Wednesday, November 23, 2011

And we call ourselves humane?

     Last year I read (my bad) some of the comments readers had left for my book "My Best Friends Have Hairy Legs" on  I was crushed by how mean some of them were and very nearly took all of my books off the market.  But then I realized that of the 22,000 people who took advantage when it was offered for free, less than 10 of them actually had anything hateful to say.  And those that did, really didn't matter because they just didn't "get it."

     The purpose of the book wasn't to reveal all the gory details of abuse (verbal, emotional, physical, and yes, sexual) I've endured from other people.  If I had spent much time on those people, and times in my life, it would have been giving them more of me than they deserved to have... and they had already had enough of my thoughts and time. 

     So for those who were disappointed because they didn't feel I had been abused enough... I only hope and pray that you never have to experience any of the things that I chose not to share.

     I wrote the book to talk about surviving.  To talk about forgiving.  To talk about healing.  I wrote to purge myself of the burden of carrying those memories around with me, and letting them continue to control and manipulate me even though the people themselves were no longer in my life.  I didn't write to entertain someone.  I didn't write to seek someone's approval.  I wrote because I knew that I was not the only person to ever endure those things, and if just one person found hope in my story, then baring my soul was worth it.

     There was also a comment from a veterinarian who felt that I hadn't done enough (or rather spent enough money) to save my pug, Tink.  That comment probably angered me more than anything and I hope that her patients and their people have sense to find a new vet who is compassionate enough to realize that sometimes it isn't about spending more money, it is about quality of life.

     Tink was in terrible pain her entire life, enduring two surgeries on her bladder to remove stones within a year.  After the second surgery and because it took so long for her to recover from it, I made the decision to find an alternative that was going to be more humane than just getting her cut open once or twice a year.  Because her bladder stones (some the size of my pinky nail) were being caused by her liver not functioning due to shunts, I researched (and spent money) on foods for her that had less 'fillers' and were naturally made.  The last six months of her life, I spent almost $3,000 trying to make her comfortable since there was no 'cure' for her condition.  I found a holistic vet who tried aqua pressure - similar to acupuncture but with B-12 shots - Chinese herbal medicines because her liver could not detoxify regular medicines, dehydrated natural foods, flower essences, and massage.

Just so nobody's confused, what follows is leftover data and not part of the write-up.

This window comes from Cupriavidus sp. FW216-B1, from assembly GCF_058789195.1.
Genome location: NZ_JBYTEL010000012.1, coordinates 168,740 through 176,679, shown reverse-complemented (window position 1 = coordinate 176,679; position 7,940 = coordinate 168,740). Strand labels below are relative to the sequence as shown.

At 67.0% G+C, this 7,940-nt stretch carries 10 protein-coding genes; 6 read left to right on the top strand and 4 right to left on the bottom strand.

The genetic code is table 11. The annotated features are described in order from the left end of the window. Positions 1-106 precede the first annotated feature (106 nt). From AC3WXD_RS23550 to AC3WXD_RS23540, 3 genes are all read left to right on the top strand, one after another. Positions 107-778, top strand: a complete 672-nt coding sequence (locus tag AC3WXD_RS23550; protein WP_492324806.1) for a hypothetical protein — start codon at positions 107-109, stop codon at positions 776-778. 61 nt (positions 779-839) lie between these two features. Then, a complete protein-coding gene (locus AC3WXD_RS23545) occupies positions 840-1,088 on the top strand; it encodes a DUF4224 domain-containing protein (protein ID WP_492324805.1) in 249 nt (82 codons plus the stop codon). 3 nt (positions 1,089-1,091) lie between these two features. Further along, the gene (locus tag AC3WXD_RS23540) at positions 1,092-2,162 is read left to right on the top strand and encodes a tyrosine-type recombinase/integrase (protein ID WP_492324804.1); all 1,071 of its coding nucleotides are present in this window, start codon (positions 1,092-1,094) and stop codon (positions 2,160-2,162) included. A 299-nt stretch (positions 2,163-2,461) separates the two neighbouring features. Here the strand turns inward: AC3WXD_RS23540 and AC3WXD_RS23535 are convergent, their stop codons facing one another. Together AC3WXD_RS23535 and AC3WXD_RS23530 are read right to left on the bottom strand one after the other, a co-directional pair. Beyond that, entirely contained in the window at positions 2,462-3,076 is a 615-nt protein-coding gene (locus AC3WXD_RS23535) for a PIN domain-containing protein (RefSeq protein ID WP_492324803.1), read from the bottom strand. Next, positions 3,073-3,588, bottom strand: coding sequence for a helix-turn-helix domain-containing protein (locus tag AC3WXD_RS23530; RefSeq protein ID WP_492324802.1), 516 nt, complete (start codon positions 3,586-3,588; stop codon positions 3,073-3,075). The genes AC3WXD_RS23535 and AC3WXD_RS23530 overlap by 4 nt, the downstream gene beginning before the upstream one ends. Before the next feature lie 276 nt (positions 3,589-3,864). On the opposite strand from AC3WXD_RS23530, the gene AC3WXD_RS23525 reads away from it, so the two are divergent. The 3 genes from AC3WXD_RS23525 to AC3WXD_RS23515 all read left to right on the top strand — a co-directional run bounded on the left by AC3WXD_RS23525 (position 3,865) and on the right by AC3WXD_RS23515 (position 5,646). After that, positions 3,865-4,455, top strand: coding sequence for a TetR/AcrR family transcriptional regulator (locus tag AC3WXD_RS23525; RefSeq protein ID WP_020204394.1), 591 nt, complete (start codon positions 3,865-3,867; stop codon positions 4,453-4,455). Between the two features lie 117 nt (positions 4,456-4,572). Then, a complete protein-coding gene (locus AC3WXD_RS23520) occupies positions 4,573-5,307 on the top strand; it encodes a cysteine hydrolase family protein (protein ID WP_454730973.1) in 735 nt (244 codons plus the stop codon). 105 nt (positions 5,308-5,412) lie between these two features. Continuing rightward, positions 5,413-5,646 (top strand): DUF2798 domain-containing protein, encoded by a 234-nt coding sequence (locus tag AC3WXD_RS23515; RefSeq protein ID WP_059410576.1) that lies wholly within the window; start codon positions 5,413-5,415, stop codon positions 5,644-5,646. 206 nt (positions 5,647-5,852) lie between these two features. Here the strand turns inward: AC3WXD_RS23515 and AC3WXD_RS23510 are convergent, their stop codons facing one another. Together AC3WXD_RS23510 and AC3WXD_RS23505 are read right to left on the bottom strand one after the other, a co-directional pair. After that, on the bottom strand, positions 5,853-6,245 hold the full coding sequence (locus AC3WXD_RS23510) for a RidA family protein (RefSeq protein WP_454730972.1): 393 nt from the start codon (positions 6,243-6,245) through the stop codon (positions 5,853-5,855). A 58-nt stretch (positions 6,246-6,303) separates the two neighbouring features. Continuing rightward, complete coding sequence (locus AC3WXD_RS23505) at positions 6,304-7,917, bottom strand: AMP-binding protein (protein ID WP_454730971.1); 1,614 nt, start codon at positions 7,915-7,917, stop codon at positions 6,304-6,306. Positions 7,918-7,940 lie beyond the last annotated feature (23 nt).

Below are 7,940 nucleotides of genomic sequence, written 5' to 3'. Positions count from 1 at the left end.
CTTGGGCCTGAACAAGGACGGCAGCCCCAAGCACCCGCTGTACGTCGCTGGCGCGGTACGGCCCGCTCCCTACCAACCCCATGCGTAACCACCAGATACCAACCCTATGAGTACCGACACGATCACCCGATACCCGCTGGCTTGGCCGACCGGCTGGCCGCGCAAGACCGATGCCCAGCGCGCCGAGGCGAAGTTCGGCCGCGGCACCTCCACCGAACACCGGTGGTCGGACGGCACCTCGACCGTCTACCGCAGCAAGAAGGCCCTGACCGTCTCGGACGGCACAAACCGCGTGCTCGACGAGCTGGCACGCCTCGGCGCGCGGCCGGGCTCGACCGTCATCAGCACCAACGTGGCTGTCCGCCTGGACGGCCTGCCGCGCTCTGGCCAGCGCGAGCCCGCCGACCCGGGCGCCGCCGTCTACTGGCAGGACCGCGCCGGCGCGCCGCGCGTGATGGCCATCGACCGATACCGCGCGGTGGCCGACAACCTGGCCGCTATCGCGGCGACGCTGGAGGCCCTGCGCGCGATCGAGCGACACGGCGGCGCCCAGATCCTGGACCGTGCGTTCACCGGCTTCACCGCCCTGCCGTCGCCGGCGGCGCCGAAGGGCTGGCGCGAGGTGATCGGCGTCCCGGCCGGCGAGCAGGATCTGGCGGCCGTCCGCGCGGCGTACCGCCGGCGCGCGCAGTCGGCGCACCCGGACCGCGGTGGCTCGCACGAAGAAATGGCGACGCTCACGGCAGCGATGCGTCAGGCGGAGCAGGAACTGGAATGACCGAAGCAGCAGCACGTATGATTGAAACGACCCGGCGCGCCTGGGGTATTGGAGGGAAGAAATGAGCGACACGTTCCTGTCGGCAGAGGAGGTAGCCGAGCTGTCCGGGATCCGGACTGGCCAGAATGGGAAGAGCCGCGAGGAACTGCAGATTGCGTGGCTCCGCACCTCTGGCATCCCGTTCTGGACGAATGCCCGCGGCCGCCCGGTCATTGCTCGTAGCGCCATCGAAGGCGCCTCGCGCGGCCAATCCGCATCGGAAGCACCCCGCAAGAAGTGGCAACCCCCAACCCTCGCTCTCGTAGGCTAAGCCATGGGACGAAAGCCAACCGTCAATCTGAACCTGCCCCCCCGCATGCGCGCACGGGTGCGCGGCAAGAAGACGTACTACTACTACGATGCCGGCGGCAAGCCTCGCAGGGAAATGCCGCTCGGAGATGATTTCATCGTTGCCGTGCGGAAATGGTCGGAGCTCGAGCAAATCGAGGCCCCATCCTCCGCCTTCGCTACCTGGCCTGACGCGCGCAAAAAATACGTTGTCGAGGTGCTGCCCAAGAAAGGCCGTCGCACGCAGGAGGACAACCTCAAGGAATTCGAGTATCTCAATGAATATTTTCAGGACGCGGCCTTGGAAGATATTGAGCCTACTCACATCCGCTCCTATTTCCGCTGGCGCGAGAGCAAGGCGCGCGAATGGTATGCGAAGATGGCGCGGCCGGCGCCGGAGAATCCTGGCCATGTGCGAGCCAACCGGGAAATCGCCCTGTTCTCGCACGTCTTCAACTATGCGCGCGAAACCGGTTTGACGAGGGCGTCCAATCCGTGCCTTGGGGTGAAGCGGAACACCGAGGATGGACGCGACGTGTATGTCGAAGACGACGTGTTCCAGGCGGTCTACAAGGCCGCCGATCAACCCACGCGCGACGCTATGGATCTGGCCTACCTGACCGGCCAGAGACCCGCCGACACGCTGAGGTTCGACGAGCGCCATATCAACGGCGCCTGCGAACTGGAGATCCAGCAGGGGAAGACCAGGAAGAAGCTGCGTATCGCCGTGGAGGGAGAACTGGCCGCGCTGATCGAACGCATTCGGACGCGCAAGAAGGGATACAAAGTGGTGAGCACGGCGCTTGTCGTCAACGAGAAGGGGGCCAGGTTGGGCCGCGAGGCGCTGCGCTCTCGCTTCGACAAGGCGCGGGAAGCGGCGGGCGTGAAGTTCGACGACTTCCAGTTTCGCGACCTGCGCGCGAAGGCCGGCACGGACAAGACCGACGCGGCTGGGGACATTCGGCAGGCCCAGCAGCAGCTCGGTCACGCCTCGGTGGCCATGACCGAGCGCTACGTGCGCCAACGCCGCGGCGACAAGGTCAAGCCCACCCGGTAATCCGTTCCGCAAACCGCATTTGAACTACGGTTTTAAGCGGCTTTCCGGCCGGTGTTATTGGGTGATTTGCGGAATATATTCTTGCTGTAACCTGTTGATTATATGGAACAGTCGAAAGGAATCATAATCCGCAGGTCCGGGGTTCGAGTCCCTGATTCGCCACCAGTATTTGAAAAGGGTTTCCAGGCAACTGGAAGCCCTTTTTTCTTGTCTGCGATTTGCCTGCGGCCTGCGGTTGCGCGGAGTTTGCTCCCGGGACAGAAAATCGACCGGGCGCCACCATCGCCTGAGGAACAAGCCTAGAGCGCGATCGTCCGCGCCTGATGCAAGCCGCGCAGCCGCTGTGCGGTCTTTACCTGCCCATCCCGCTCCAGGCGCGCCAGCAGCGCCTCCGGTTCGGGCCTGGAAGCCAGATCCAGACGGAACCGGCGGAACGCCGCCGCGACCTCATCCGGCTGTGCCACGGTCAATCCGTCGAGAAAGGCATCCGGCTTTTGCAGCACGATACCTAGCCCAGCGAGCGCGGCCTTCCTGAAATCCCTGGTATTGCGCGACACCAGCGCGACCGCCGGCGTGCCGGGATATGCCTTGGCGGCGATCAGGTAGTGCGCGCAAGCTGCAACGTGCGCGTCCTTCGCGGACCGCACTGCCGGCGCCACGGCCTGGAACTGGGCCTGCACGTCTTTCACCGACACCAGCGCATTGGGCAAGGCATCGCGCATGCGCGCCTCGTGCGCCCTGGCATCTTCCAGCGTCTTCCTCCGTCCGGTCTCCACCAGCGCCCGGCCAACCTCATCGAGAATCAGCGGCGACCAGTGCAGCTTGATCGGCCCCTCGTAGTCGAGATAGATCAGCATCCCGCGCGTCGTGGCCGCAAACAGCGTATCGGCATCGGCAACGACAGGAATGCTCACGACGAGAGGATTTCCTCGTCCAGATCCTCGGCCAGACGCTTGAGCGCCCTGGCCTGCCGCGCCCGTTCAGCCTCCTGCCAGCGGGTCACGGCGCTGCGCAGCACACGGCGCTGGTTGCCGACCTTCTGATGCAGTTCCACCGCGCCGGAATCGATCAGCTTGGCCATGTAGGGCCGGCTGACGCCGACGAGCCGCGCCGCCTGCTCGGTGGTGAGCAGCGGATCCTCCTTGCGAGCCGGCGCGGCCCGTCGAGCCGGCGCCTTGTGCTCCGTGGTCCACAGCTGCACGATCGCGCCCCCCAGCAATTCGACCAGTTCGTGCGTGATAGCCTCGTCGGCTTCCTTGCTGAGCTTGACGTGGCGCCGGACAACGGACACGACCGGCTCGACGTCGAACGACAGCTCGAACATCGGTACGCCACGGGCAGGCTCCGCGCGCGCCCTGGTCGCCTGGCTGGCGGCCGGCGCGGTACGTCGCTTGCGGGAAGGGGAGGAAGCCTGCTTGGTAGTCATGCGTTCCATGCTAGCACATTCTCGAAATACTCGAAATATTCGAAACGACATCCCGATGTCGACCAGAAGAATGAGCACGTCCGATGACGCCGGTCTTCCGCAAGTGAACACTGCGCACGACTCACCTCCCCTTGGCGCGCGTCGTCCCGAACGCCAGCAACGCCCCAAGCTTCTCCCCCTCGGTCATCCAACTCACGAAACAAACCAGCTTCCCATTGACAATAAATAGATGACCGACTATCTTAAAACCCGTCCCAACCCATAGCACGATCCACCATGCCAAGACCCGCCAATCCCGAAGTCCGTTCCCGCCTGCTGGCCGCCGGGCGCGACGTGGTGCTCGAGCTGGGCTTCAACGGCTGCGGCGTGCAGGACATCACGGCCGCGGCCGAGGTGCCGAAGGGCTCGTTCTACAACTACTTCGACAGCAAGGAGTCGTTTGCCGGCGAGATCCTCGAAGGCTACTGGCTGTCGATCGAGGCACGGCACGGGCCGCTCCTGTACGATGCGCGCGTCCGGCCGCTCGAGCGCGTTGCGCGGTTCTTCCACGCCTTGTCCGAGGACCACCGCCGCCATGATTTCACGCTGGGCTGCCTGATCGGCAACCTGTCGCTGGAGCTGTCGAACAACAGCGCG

Ultimately though, I made a humane decision to end her suffering because I could see the pain in her face and knew that trying to keep her alive was selfish and cruel.  It wasn't about not having enough money to 'fix' her.  It was about realizing that sometimes we just need to be grateful for the time that we've had, to cherish the memories, and to let them go.

     Sometimes, it is the quality of life that is most important... not the quantity.  Tink had six years more than she might have otherwise had, and they were good years.  I have no regrets for my choices except that perhaps it would have been easier ON HER if I had done it sooner.  But I don't regret the money or time I spent trying to ease her pain. 

     So for those 'animal lovers' who think that my decisions to have animal companions that I adored put down when their pain became too great was selfish and based on finances... I only hope and pray that one day if you are suffering and in pain because of health issues, that you might also have the choice to choose quality over quantity.

And this is what we think of your negative comments...


  1. Blessings - & what courage you have!
    One dear friend had a dog that was part coyote, & very shy around most people. My wild son was one of the few she 'liked' outside the family.

    After many years of trials & joys, the dog sustained an injury (leg?) & they took her to the vet - my friend described how she climbed in the car herself (very unusual - she usually ran & hid), & when the vet described the Herculean surgery they 'could' do - in another state, she would whine; & when the vet said the most humane other option was 'putting her down' she would wag her tail .... this happened several times over the course of the visit, & they did decide to do that - reluctantly, but feeling she made HER wishes known!!
    This friend has also survived much abuse of all kinds, & often has rescue dogs - BIG dogs, & does so much for her 'hairy legged' friends, too!

    Many blessings!

  2. Thank you Dia! Our companion animals do know so much, and try to communicate with us as much as we allow ourselves to be receptive. My big dog now has a tendency to smile and laugh when my husband and I are cutting up in the kitchen.


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